Doreen Rößler (e-mail: email@example.com), Seefeld 19, D-23843 Bad Oldesloe, Germany; Matthias Moros (e-mail: firstname.lastname@example.org and email@example.com), Leibniz Institute for Baltic Sea Research, Seestraße 15, D-18119, Rostock-Warnünde, Germany and Bjerknes Centre for Climate Research, Allégaten 55, N-5007 Bergen, Norway; Wolfram Lemke† (deceased), Leibniz Institute for Baltic Sea Research, Seestraße 15, D-18119, Rostock-Warnemünde, Germany
The Littorina transgression in the southwestern Baltic Sea: new insights based on proxy methods and radiocarbon dating of sediment cores
Article first published online: 28 SEP 2010
© 2010 The Authors. Journal compilation © 2010 The Boreas Collegium
Volume 40, Issue 2, pages 231–241, April 2011
How to Cite
RÖßLER, D., MOROS, M. and LEMKE, W. (2011), The Littorina transgression in the southwestern Baltic Sea: new insights based on proxy methods and radiocarbon dating of sediment cores. Boreas, 40: 231–241. doi: 10.1111/j.1502-3885.2010.00180.x
- Issue published online: 24 MAR 2011
- Article first published online: 28 SEP 2010
- received 26th November 2009, accepted 25th June 2010.
Rößler, D., Moros, M. & Lemke, W. 2010: The Littorina transgression in the southwestern Baltic Sea: new insights based on proxy methods and radiocarbon dating of sediment cores. Boreas, 10.1111/j.1502-3885.2010.00180.x. ISSN 0300-9483.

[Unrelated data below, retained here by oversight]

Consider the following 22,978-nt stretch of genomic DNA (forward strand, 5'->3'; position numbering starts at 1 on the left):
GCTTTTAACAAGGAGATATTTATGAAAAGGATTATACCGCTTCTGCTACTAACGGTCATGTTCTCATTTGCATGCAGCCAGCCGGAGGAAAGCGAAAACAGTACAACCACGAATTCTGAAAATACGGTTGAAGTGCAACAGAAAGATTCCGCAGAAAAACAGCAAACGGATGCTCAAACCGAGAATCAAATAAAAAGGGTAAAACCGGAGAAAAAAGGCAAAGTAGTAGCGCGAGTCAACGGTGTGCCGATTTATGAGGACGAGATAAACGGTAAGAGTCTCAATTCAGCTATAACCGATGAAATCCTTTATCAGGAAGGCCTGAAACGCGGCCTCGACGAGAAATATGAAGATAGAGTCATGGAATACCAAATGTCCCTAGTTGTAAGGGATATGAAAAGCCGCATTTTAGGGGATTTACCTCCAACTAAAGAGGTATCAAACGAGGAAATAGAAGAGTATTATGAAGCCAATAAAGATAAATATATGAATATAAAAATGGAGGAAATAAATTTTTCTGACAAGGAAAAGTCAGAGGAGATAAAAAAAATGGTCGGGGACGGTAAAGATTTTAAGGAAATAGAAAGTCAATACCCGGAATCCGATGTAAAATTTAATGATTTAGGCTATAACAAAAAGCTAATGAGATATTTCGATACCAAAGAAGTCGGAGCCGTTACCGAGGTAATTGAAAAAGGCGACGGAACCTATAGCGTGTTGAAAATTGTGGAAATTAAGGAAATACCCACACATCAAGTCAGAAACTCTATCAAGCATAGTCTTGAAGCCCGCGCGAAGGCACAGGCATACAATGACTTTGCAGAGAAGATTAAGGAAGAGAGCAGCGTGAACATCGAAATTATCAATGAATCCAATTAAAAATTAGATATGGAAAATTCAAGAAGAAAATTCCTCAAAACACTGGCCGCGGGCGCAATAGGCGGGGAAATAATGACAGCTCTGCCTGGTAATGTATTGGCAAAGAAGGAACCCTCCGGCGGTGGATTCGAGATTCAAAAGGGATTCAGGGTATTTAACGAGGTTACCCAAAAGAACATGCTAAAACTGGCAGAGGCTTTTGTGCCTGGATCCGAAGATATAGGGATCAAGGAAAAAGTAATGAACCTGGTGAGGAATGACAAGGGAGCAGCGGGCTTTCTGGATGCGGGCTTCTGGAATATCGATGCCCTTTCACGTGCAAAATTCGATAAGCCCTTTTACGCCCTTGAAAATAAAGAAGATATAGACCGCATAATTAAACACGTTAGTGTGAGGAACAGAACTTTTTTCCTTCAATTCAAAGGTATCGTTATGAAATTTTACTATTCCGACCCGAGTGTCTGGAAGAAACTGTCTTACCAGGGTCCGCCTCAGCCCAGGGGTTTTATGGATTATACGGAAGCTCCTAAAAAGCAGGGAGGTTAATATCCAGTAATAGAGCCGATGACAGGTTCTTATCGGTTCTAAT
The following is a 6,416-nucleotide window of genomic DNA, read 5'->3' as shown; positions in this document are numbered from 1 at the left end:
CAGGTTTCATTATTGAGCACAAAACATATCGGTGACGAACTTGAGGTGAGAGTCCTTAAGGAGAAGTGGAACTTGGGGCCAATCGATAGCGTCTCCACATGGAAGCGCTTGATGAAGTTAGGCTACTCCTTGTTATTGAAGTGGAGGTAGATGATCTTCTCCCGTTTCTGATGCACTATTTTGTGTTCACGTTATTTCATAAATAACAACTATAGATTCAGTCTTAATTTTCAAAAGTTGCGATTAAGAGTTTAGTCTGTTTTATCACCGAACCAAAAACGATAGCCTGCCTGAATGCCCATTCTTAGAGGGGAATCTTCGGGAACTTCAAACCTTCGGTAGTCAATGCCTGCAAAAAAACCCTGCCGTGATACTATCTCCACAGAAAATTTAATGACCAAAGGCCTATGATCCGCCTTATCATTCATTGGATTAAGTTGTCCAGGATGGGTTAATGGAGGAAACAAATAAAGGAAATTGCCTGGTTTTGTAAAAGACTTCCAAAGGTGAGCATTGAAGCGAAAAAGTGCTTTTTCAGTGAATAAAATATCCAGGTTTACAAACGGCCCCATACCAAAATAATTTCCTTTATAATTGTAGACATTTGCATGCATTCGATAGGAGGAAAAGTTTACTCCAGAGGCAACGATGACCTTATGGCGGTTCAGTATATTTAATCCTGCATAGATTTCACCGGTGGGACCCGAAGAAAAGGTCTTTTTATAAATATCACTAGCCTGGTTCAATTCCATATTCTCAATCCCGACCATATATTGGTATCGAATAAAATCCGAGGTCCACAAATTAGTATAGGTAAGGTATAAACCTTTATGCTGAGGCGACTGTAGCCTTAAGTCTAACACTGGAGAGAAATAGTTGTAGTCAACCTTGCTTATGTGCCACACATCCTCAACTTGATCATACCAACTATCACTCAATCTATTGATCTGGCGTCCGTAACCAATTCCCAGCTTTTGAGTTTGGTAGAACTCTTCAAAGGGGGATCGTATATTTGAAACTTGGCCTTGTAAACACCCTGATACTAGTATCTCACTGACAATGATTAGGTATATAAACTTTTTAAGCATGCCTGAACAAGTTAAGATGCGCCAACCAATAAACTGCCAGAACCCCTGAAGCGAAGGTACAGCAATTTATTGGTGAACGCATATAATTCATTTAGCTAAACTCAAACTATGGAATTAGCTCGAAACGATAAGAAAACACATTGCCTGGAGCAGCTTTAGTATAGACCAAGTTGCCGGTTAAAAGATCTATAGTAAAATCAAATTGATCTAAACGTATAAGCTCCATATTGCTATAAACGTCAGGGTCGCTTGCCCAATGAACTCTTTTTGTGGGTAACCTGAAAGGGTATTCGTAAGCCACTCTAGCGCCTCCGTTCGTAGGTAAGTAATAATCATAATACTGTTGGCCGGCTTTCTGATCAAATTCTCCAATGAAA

The Littorina transgression is one of the most pronounced environmental events in the Holocene history of the Baltic Sea. It changed the hydrographic system from the freshwater Ancylus Lake into the brackish-marine Littorina Sea. Here, 18 cores from two western Baltic basins, Mecklenburg Bay and the Arkona Basin, were analysed. We show that, besides biological indicators, sedimentary organic carbon, C/N ratio, bulk δ13C isotope values and carbonate content display clearly the transition from Ancylus Lake to the Littorina Sea. The first appearances of benthic foraminifers, marine molluscs and ostracods represent the onset of brackish-marine conditions in the bottom waters. Central Arkona Basin sediments display more abrupt shifts in geochemical parameters and microfossil records at the transition from Ancylus Lake to the Littorina Sea than those from Mecklenburg Bay. Mixing of reworked Ancylus material with Littorina Sea stage material was stronger in Mecklenburg Bay, resulting in less pronounced proxy parameter changes and older bulk material dates. Radiocarbon dating of both calcareous material (benthic foraminifers, mollusc shells) and bulk fractions at the transgression horizon shows large age discrepancies. Based on calcareous fossil dates it appears that marine waters began to enter Mecklenburg Bay c. 8000 cal. a BP. In the Arkona Basin the first marine signals are recorded approximately 800 years later, c. 7200 cal. a BP. This indicates a transgression pathway via the Great Belt into Mecklenburg Bay and then into the Arkona Basin.